When it comes to USMCA, it can be a lot to digest. We have compiled a list of the most common questions we receive regarding USMCA at Borderless Coverage.
The nine requirements are listed at the end of Chapter 5 of USMCA. The title of this section is ‘ANNEX 5-A MINIMUM DATA ELEMENTS’ and can be found directly at that link. Bullets of the minimum data elements are included below for your convenience.
Unlike NAFTA, USMCA does not require one specific type of form for those completing the Certification of Origin.
USMCA allows those who complete the Certification of Origin form to qualify for preferential tax treatment under the Agreement. The main benefit of qualifying for this is financial reward when shipping goods across North American borders.
When completing the Certification of Origin, there must be a designated certifier, or someone who fills out the form as well as signs it. The certifier may be the exporter, importer, producer, or another party brought into the transaction. One of the nine requirements is to specify this certifier before any other parties involved are specified. Recording the certifier’s name, title, address, telephone number, and e-mail address is necessary before the completion of the form.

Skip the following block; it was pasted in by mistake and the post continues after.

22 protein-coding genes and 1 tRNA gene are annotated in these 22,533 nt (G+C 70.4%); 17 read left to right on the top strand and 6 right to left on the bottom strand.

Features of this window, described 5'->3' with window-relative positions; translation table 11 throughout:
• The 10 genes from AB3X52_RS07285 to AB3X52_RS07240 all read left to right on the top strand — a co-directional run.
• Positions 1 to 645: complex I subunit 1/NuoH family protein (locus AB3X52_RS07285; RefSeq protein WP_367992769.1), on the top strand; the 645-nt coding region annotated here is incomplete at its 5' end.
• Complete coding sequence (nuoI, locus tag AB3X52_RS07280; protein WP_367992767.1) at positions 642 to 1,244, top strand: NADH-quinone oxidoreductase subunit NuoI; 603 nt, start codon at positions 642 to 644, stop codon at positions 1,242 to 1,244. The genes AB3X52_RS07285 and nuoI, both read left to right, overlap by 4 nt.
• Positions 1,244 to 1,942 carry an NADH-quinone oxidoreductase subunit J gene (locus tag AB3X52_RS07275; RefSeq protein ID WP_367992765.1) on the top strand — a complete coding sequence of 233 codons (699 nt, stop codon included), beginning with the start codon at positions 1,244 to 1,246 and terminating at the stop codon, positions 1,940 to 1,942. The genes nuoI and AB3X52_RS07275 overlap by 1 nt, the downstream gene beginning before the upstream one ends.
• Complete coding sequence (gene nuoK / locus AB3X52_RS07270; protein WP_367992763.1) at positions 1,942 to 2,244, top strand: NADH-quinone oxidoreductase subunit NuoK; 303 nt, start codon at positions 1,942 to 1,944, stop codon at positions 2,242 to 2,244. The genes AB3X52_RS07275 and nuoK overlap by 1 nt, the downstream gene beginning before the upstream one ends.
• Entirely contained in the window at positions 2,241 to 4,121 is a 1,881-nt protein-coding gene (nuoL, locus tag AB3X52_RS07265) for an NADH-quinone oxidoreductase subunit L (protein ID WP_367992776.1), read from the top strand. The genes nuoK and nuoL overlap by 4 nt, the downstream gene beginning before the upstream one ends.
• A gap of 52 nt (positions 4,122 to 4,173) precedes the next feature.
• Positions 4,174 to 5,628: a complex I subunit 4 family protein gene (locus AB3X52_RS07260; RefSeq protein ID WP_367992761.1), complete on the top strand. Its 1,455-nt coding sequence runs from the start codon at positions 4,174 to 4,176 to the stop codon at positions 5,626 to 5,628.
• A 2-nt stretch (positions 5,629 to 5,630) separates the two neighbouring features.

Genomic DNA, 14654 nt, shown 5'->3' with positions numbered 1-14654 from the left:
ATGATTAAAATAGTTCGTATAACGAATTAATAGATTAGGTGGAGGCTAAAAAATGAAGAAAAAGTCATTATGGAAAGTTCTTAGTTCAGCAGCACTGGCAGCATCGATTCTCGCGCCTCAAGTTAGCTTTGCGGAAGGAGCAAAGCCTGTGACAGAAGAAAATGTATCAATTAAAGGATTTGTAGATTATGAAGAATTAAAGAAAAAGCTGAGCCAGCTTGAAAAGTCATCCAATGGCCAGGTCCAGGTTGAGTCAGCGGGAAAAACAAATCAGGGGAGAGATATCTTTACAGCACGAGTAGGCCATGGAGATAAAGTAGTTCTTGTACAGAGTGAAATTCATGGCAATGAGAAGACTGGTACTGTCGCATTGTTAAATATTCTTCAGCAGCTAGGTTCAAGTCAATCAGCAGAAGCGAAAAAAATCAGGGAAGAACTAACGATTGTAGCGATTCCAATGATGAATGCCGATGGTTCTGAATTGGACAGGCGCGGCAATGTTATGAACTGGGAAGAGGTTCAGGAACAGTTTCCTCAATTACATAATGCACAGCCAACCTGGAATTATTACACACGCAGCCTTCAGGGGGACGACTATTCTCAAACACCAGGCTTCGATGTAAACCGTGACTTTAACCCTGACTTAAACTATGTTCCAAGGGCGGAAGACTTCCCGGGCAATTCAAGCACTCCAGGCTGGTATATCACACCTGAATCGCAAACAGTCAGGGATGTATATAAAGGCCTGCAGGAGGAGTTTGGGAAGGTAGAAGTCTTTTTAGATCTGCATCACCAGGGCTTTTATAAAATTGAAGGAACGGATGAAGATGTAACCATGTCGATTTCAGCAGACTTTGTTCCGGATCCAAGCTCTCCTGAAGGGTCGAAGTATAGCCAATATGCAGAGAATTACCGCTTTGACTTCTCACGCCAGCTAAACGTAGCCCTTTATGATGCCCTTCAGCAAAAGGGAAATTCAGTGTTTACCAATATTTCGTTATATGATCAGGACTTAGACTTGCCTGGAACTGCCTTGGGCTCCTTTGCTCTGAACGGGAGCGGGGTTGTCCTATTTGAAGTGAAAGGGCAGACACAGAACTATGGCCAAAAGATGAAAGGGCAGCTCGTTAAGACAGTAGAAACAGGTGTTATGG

USMCA does not specify a format or uniform way of completing the description of goods. The agreement says, ‘the description should be sufficient to relate it to the good covered by the certification.’ As for the HS Tariff Classification code, this is a six-digit number that helps customs classify the item and save time when shipping goods. The code being used depends on the product type which can be determined by Borderless Coverage.
Working with Borderless Coverage and their team of experts helps facilitate the exchange of information along all parties involved with importing the goods. Making Borderless Coverage the certifier can save time and help guarantee that all data elements required to meet the preferential tax treatment are present.